Emma Wall – New York, NY
I could constantly post about every tweet, statement and action Trump does that offends me, but instead I’ll explain how and why Donald J. Trump representing the United States of America is triggering for one in 71 men and one in five women, including myself.
(Trigger Warning: rape, sexual assault)
One in five women and one in 71 men will experience sexual assault at some point in their lives (one in four and one in 16 on college campuses) according to the National Sexual Violence Resource Center.
As a survivor of sexual assault myself, the election cycle and results have been extremely triggering and almost impossible to swallow. Coming to terms with the incessant news coverage of Donald Trump’s sexual assault accusations as well as the reality that this man will represent all Americans—including survivors of sexual assault—has been devastating. He and his cabinet (who don’t show much diversity of thought, but definitely show a conflict of interest) will represent and decide how we as Americans should live and interact with the world. This is how it feels (to me) to have my rights put in the hands of a sexual predator.
I have been a staunch supporter of Hillary Clinton since I can remember. My mother loved and idolized this accomplished and motivated woman and wanted to impart such traits and ambition to her two daughters, as if she wasn’t a role model herself. It made this election heartbreaking on so many levels.
I watched as Hillary Clinton became the first female nominee of a major political party and cried my eyes out (next to my mom). To live through our first black president, watch all the hope and change he brought to countless issues, and then see a woman have the possibility for the same kind of impact, I truly felt like the world was on the precipice of something revolutionary. I felt so much pride in being an American woman in that exact moment.
Donald Trump went on to win the Republican Primary, making my choice infinitely more clear. I didn’t identify with Trump’s rhetoric, I couldn’t relate to who he was appealing to. I am pro-choice, pro-immigration, pro-Obamacare and anti-”wall.”
As if his disturbing remarks regarding women, including his own daughter, weren’t enough to make me feel uncomfortable and disturbed, the problem only worsened when his “Access Hollywood” tape was released, followed by the onslaught of women coming forward about instances of sexual assault.
As the election progressed, the aggressive coverage of Trump only snowballed. I started seeing Trump’s face more than those of my family and friends. I walked into the work pantry and saw his face plastered on the TV screen. I walked home and couldn’t avoid his name bolded in every newspaper headline. I couldn’t escape him.
Trump’s “defense,” suggesting some of the women were too ugly, threatening to sue victims for speaking out, speculating whether these women were telling the truth and victim blaming, caused a flood of emotions for myself and many survivors. The devaluation of these women and their credibility was all too reminiscent of the feelings that followed my sexual assault.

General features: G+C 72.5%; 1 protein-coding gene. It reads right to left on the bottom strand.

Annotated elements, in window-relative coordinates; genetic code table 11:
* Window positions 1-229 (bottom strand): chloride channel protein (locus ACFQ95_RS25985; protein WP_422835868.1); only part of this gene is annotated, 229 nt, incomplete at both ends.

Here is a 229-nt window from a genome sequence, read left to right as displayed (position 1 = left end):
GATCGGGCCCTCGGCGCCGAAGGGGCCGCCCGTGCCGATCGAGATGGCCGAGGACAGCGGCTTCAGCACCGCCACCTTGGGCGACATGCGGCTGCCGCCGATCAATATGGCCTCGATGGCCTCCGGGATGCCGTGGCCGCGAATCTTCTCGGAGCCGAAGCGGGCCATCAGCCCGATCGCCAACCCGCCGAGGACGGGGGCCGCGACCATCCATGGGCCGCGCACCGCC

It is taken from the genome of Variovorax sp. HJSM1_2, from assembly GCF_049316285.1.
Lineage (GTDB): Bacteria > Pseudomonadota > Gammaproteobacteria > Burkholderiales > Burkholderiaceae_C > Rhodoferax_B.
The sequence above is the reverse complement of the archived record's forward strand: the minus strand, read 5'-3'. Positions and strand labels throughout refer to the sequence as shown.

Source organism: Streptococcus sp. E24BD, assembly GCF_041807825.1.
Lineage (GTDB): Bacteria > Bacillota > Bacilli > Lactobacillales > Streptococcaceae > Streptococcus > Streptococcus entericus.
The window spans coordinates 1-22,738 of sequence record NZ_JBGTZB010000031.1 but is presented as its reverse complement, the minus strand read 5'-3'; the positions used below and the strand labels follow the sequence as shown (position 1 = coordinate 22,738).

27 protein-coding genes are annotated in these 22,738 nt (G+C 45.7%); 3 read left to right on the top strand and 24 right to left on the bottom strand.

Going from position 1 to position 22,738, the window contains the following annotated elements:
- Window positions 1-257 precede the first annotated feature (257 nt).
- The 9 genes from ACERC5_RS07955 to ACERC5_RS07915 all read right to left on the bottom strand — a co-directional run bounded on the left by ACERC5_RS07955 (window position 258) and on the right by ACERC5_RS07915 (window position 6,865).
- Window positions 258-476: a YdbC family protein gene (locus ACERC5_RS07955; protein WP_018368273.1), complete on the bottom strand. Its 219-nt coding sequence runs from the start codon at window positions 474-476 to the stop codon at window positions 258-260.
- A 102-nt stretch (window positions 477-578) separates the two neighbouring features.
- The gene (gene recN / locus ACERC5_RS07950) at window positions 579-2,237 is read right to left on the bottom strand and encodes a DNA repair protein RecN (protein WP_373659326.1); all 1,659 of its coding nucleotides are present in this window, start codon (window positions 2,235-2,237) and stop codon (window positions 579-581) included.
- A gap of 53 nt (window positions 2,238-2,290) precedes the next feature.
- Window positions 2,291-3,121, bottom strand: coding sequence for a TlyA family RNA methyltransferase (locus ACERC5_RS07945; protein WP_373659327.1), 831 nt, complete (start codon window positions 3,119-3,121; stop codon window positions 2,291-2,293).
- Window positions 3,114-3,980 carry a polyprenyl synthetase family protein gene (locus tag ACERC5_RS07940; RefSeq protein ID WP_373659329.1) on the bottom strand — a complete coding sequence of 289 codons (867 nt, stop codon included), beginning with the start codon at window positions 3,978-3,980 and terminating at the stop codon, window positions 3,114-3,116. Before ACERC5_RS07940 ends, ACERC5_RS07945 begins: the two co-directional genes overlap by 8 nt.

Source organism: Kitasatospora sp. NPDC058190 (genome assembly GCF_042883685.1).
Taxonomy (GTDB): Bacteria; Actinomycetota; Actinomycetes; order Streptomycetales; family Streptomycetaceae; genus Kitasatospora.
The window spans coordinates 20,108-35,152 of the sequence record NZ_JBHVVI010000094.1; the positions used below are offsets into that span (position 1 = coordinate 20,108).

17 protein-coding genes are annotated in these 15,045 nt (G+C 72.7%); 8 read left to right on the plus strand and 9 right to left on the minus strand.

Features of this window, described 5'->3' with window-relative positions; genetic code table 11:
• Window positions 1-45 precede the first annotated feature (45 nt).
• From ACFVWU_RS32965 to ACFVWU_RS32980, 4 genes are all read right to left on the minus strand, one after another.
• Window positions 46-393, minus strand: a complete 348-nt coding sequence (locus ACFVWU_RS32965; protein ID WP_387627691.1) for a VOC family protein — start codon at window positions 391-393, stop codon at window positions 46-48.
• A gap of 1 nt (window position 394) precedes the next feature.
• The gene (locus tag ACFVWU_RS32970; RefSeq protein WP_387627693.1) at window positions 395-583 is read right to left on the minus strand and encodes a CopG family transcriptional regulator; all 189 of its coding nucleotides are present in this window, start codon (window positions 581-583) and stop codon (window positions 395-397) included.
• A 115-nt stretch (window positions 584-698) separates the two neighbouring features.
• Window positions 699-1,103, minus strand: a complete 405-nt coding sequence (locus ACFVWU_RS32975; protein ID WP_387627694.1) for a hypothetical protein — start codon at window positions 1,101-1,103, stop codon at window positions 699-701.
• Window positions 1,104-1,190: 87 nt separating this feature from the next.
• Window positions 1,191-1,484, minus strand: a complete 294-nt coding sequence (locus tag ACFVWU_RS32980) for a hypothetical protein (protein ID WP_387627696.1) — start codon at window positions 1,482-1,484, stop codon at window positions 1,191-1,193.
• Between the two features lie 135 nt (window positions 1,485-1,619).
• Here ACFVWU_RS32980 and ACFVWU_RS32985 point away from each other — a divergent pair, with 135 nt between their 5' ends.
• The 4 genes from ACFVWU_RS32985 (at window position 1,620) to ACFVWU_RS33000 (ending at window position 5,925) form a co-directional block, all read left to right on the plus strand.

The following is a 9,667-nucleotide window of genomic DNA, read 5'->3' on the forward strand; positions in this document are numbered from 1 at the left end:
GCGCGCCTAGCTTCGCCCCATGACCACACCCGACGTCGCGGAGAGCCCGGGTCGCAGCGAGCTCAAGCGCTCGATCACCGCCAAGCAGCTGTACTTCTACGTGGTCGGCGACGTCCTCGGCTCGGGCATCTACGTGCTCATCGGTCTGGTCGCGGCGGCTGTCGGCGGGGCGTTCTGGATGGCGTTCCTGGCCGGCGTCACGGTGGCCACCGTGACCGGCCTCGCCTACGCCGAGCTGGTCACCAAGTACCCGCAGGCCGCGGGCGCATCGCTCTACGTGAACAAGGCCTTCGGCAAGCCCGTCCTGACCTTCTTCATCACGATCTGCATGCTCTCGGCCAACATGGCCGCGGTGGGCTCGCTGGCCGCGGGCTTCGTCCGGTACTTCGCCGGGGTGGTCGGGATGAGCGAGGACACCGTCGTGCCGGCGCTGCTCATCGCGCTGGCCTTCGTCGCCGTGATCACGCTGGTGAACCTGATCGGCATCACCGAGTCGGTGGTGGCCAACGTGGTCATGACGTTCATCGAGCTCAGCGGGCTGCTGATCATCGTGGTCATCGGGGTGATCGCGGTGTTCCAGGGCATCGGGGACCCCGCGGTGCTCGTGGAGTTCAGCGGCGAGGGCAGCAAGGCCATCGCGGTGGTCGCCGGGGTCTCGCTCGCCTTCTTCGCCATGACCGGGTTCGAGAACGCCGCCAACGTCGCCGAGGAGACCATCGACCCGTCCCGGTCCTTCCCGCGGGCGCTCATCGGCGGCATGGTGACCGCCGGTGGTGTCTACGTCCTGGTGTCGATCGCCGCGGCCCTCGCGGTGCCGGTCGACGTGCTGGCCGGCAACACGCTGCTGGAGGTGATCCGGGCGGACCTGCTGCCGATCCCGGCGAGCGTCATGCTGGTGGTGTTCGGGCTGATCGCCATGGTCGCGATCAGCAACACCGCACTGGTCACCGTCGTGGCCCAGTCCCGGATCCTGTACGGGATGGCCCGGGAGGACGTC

I can’t bear to think too much about what it would be like to have a man who made so many women feel so belittled as the head of the American government—representative of them, their interests and their country.
The grief I, and many others, felt after this election went beyond the disappointment of supporting the losing party. Trump’s victory incited a sincere concern for my, and many of my friend’s safety. It triggered emotions I hadn’t felt since my sexual assault. In those moments after Hillary’s loss, I felt like the man who assaulted me had won; I felt like every rapist and misogynist won. I felt like the work I and countless others do to fight hook-up culture, bigotry and sexism hadn’t even made a dent because the world knew this man was a sexual predator (he even admitted to it) and he still won one of the most powerful positions in the world.
My biggest triumph after my sexual assault was not accepting my assaulter as more powerful than me. I regained the faith that I was a strong, independent and motivated woman who was stronger than the man who assaulted me. When Donald Trump was confirmed as President, all that progress felt pointless because, no matter how empowered I felt up to that point, the reality is a sexual assault predator still gets only three months in jail for rape, a sexual assault predator gets to stay at a university despite the trauma they continue to cause and a sexual assault predator can become President of the United States, a country I’m supposed to be proud to call home.
This outcome isn’t ideal, fair or morally correct, and nothing will make it that way. Nothing can erase the hateful and terrifying scare rhetoric perpetrated by the Trump campaign. But we’ve been awarded a rare opportunity to make sure nothing like this happens again. This election is a wakeup call, after eight years of a progressive and open-minded administration, to NEVER take anything for granted, especially your rights and freedoms.
I won’t ever fully come to terms with Trump as my President. But it’s inspired a new resolve to fight harder than I’ve ever fought. The reality is the majority of Americans have the same progressive mindset (about 65.9 million Americans to be exact—that’s 2.9 million more than Trump’s 63 million) and actually voted that way.
Yes, democracy has failed us. Yes, it’s triggering to have an individual who stands in the way of progressive legislation and still won’t treat “all his enemies” (aka, you know, the citizens of the nation he’s representing) with the respect and humanity they deserve. These are the moments in history when reforms and revolutions are inspired. We’ll fight for the most inclusive and tolerant outcome since democracy refused to give it to us.